ALL THE UNDERWORLD’S A STAGE
The Shanxi Province of China lies to the West of Beijing. It is famous as the home of Yang Family Style Tai Chi Chuan, the most popular form of tai chi (which happens to be the style of tai chi that I practice). But the new exhibition at the China Institute Gallery on East 65th Street in Manhattan reveals another source of fame for Shanxi -- its importance as a crucible for the development of Chinese theater and opera.
“Theater, Life, and the Afterlife: Tomb Décor of the Jin Dynasty from Shanxi” looks at the period from around 1100 to 1300 CE, when China was invaded from the north and the ruling Song Dynasty pressed southward. With the invasion, the local capital of Shanxi and its theaters moved south, too. Theatrical entertainments, once confined to the court, then to cities, spread out and meshed with local celebrations and festivals, forming new kinds of theater by the time the invading Jurchens formed the Jin Dynasty.
Little written evidence remains from this chaotic time, but since the 1950s in southern Shanxi more than 100 tombs have been uncovered, most with scenes of theatrical performers and/or performances depicted on the carved brick walls. These have proven to be invaluable sources for study of the kinds of theater, music and dance that evolved during the period.
Brick carving was a local folk art of the area, which consisted mostly of low relief images that were painted. The performers depicted on the walls of the below-ground tombs were meant to accompany the dead and entertain them in the afterlife, which was imagined to be similar to everyday life above ground.
The two galleries at the China Institute show a series of brick carvings from several tombs and present an entire tomb that was uncovered in Shanxi in 2009, plus replicas of other sculptures, including a model of a theater.
The reconstructed tomb is a spectacular assemblage of 43 bricks with floral, animal and abstract designs. Two gate-keepers appear on one wall. On another, four performers, holding their hands and waiting to begin, are carved in mid-relief. Some paint remains to give an idea of the fabric of their garments.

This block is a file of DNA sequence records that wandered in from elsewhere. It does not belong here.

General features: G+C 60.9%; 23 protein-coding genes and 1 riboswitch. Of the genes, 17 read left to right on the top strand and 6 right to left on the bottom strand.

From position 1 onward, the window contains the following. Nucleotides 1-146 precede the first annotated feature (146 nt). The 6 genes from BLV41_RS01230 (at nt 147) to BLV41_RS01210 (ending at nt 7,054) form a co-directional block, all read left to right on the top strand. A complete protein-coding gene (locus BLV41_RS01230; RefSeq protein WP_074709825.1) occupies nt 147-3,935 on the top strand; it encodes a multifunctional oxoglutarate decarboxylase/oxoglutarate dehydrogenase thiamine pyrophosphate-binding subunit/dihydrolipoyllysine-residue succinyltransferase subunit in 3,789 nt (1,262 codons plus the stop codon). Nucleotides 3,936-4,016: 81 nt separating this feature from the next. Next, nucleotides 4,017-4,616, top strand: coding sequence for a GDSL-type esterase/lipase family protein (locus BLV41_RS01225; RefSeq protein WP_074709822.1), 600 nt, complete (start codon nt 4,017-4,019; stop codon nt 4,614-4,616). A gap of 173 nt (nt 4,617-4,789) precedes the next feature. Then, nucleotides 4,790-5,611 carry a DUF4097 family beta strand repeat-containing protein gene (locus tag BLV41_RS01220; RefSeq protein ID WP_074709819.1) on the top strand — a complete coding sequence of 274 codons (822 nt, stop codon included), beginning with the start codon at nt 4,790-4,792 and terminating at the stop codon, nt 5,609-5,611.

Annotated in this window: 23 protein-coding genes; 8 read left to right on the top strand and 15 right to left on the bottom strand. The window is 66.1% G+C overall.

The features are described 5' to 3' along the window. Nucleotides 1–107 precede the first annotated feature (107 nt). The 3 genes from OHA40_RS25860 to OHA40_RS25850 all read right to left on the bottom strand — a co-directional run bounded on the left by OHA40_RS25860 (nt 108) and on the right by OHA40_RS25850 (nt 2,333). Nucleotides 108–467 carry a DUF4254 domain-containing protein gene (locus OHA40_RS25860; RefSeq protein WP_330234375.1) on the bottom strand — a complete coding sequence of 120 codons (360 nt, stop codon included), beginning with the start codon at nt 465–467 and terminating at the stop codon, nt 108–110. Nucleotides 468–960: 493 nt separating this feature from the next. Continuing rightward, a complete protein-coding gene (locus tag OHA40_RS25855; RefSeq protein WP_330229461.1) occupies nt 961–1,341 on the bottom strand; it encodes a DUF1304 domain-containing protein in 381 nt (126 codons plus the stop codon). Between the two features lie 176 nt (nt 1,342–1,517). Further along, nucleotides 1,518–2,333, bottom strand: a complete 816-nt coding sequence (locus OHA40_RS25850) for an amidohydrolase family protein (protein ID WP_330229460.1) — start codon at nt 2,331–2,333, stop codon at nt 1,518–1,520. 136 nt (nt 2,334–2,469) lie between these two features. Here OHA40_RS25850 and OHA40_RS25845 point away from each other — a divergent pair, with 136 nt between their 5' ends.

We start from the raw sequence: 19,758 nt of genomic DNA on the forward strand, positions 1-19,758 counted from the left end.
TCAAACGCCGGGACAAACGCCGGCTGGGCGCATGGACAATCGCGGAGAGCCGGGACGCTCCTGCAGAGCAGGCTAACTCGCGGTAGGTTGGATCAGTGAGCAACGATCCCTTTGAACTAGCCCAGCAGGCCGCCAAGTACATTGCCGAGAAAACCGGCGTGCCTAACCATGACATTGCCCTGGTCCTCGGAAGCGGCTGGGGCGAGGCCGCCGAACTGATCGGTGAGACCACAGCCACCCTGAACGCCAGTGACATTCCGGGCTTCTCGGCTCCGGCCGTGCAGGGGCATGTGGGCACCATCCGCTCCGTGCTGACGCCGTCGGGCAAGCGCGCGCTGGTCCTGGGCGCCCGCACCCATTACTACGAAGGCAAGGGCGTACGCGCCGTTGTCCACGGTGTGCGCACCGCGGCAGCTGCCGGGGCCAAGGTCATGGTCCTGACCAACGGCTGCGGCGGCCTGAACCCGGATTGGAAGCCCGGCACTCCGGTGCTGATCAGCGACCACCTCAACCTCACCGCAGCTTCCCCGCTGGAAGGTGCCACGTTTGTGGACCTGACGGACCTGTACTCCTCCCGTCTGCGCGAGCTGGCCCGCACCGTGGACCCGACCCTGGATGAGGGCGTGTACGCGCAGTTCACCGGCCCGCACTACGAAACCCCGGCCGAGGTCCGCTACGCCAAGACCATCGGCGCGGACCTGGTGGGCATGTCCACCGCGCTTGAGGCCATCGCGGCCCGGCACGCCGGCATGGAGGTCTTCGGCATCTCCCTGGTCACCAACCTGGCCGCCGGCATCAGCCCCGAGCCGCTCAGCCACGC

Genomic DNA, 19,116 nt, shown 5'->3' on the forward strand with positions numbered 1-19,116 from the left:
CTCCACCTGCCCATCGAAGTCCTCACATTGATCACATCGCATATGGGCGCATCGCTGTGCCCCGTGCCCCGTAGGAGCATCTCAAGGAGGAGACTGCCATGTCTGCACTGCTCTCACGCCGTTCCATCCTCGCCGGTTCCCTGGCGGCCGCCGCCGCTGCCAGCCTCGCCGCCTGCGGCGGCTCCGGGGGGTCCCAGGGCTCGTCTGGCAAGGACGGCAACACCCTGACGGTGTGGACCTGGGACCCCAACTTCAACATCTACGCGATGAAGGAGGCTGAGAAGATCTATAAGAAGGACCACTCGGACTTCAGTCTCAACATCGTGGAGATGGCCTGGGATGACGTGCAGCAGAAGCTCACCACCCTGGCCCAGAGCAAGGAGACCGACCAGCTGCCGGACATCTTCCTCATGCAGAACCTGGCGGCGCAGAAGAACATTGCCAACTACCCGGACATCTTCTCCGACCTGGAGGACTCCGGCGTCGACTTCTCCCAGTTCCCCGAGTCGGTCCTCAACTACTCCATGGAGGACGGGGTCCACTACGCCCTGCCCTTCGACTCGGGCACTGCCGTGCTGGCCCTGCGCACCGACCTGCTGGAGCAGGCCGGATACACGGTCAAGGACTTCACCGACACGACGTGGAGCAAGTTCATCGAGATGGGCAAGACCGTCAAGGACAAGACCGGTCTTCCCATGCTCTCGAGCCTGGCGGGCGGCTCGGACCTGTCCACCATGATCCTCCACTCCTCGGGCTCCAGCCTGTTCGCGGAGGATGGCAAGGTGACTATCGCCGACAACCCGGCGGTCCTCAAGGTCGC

One thing is sure. People during the Jin were obsessed with the theater. Theater in China had started out as sung poems at court, but melded with local agricultural festivities as it suffused into the countryside. Music, song, dance, acrobatics and short skits, some laced with satire and others more traditional morality tales, were mixed together and appeared in various combinations.
The theater in Shanxi took place in temple settings, unlike theaters in cities that charged admission. The performances in Shanxi were communal and related to local deities in this agricultural area. Still unknown is whether theatricals were held specifically for the dead. The small one-chamber tombs were too small to have held any such rites, but perhaps the temple theaters did.
The carved bricks from several sites illustrate individual dancers and musicians. Some play drums strapped to their waists while others beat larger, stationary drums. Flutes, oboes and clappers are played as dancers in robes sway gracefully.
The Eight Immortals appear singly on bricks to remind viewers of their moral obligations. Another religious fable is depicted on a large brick with a boy and a girl riding on deer, each holding herbs of immortality.
Well-known stories of filial piety are compressed into one scene in another series. An example is the tale of Meng Zong, who cries because his mother is seriously ill and calling for bamboo shoots to eat, even though they are out of season. His tears move the gods, and the shoots appear. He puts them in a soup for his mother, and she miraculously recovers. Red paint surrounds a sketchily painted representation of the crying youth.
A lion dance, which is not that far removed from dragon dances you can see in Chinatowns the world over at Chinese New Year, is on another brick. A three-dimensional head of a stock character from satiric skits, a “zhuanggu” or court official, is extremely life-like even with closed eyes.
Finally, a short video allows visitors to see several of the theaters that remain in Shanxi. One is the Erlang Temple Stage (Jin Dynasty, 1183 CE), the oldest stage discovered to date in China. The video also serves as a travelogue for Shanxi with a brief look at theatrical performances being held there today. It can make you want to take a plane to Shanxi immediately.
“Theater, Life, and the Afterlife: Tomb Décor of the Jin Dynasty from Shanxi” was curated by Shi Jimming, Director of the Shanxi Museum, under the direction of Willow Hai Chang, director of the China Institute Gallery.
“Theater, Life, and the Afterlife: Tomb Décor of the Jin Dynasty from Shanxi,” Feb. 9-June 17, 2012, at the China Institute Gallery, 125 East 65th Street, New York, N.Y. 10065.